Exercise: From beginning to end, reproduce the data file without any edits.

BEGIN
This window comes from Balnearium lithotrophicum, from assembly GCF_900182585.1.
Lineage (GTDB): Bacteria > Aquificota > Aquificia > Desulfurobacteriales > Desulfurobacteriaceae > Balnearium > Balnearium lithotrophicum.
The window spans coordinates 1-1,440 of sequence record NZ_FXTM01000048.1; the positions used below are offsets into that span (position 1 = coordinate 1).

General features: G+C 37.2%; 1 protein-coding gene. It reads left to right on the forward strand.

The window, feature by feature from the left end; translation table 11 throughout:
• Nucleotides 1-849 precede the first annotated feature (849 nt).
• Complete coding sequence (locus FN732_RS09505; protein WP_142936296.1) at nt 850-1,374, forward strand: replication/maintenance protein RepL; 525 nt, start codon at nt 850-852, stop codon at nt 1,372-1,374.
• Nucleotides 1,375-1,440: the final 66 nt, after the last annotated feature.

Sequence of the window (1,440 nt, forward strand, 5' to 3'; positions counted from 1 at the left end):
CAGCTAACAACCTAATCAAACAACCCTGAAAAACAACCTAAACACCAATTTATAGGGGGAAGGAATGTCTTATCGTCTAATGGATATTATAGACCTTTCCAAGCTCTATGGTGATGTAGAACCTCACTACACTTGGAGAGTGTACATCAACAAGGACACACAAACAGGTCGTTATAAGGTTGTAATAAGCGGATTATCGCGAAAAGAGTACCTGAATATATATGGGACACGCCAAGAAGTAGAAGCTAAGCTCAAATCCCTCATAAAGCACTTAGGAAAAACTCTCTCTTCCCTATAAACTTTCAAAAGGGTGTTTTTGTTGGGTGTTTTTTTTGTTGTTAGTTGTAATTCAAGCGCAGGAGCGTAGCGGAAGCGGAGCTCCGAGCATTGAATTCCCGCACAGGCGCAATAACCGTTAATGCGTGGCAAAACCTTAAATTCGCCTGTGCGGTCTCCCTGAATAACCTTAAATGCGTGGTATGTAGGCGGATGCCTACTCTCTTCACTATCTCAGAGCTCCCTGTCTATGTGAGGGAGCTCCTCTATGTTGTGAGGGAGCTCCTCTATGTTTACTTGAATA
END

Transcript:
This window comes from Balnearium lithotrophicum, from assembly GCF_900182585.1.
Lineage (GTDB): Bacteria > Aquificota > Aquificia > Desulfurobacteriales > Desulfurobacteriaceae > Balnearium > Balnearium lithotrophicum.
The window spans coordinates 1-1,440 of sequence record NZ_FXTM01000048.1; the positions used below are offsets into that span (position 1 = coordinate 1).

General features: G+C 37.2%; 1 protein-coding gene. It reads left to right on the forward strand.

The window, feature by feature from the left end; translation table 11 throughout:
• Nucleotides 1-849 precede the first annotated feature (849 nt).
• Complete coding sequence (locus FN732_RS09505; protein WP_142936296.1) at nt 850-1,374, forward strand: replication/maintenance protein RepL; 525 nt, start codon at nt 850-852, stop codon at nt 1,372-1,374.
• Nucleotides 1,375-1,440: the final 66 nt, after the last annotated feature.

Sequence of the window (1,440 nt, forward strand, 5' to 3'; positions counted from 1 at the left end):
CAGCTAACAACCTAATCAAACAACCCTGAAAAACAACCTAAACACCAATTTATAGGGGGAAGGAATGTCTTATCGTCTAATGGATATTATAGACCTTTCCAAGCTCTATGGTGATGTAGAACCTCACTACACTTGGAGAGTGTACATCAACAAGGACACACAAACAGGTCGTTATAAGGTTGTAATAAGCGGATTATCGCGAAAAGAGTACCTGAATATATATGGGACACGCCAAGAAGTAGAAGCTAAGCTCAAATCCCTCATAAAGCACTTAGGAAAAACTCTCTCTTCCCTATAAACTTTCAAAAGGGTGTTTTTGTTGGGTGTTTTTTTTGTTGTTAGTTGTAATTCAAGCGCAGGAGCGTAGCGGAAGCGGAGCTCCGAGCATTGAATTCCCGCACAGGCGCAATAACCGTTAATGCGTGGCAAAACCTTAAATTCGCCTGTGCGGTCTCCCTGAATAACCTTAAATGCGTGGTATGTAGGCGGATGCCTACTCTCTTCACTATCTCAGAGCTCCCTGTCTATGTGAGGGAGCTCCTCTATGTTGTGAGGGAGCTCCTCTATGTTTACTTGAATA